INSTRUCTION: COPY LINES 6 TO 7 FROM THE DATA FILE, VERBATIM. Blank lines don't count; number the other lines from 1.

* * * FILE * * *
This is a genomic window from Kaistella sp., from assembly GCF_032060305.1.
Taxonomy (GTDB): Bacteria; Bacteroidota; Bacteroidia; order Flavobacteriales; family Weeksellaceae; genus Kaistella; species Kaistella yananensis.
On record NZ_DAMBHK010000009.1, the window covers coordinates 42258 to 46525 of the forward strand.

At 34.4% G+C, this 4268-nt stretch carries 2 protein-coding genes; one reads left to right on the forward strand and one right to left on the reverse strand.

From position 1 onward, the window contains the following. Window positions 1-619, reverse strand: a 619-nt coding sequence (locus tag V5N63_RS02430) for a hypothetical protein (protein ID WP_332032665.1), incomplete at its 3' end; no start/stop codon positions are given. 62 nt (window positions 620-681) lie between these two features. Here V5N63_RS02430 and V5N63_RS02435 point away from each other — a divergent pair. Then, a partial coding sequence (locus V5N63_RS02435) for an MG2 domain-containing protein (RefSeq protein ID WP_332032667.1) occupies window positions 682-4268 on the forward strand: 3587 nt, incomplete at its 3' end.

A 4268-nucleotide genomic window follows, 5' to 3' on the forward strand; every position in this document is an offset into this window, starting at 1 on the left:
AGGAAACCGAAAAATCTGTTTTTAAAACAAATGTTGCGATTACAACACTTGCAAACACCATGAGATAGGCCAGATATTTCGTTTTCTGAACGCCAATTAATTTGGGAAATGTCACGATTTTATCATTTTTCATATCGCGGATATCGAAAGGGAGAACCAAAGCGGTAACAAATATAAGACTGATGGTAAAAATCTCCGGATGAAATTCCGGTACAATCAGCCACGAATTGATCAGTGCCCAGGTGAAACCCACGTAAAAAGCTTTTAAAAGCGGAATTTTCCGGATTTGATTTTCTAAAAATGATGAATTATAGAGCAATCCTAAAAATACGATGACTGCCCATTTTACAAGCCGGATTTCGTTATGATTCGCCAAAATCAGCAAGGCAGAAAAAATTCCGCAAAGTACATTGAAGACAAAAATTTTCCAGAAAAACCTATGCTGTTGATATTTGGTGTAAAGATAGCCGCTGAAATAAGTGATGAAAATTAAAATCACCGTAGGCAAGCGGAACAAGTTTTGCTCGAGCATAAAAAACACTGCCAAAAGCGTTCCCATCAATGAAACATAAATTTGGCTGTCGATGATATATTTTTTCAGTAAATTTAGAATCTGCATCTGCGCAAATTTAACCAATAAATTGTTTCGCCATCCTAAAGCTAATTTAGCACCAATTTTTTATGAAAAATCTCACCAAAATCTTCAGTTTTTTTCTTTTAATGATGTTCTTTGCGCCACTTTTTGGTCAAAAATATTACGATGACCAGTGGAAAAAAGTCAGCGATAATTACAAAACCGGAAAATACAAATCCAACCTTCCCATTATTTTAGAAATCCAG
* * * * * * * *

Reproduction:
A 4268-nucleotide genomic window follows, 5' to 3' on the forward strand; every position in this document is an offset into this window, starting at 1 on the left:
AGGAAACCGAAAAATCTGTTTTTAAAACAAATGTTGCGATTACAACACTTGCAAACACCATGAGATAGGCCAGATATTTCGTTTTCTGAACGCCAATTAATTTGGGAAATGTCACGATTTTATCATTTTTCATATCGCGGATATCGAAAGGGAGAACCAAAGCGGTAACAAATATAAGACTGATGGTAAAAATCTCCGGATGAAATTCCGGTACAATCAGCCACGAATTGATCAGTGCCCAGGTGAAACCCACGTAAAAAGCTTTTAAAAGCGGAATTTTCCGGATTTGATTTTCTAAAAATGATGAATTATAGAGCAATCCTAAAAATACGATGACTGCCCATTTTACAAGCCGGATTTCGTTATGATTCGCCAAAATCAGCAAGGCAGAAAAAATTCCGCAAAGTACATTGAAGACAAAAATTTTCCAGAAAAACCTATGCTGTTGATATTTGGTGTAAAGATAGCCGCTGAAATAAGTGATGAAAATTAAAATCACCGTAGGCAAGCGGAACAAGTTTTGCTCGAGCATAAAAAACACTGCCAAAAGCGTTCCCATCAATGAAACATAAATTTGGCTGTCGATGATATATTTTTTCAGTAAATTTAGAATCTGCATCTGCGCAAATTTAACCAATAAATTGTTTCGCCATCCTAAAGCTAATTTAGCACCAATTTTTTATGAAAAATCTCACCAAAATCTTCAGTTTTTTTCTTTTAATGATGTTCTTTGCGCCACTTTTTGGTCAAAAATATTACGATGACCAGTGGAAAAAAGTCAGCGATAATTACAAAACCGGAAAATACAAATCCAACCTTCCCATTATTTTAGAAATCCAG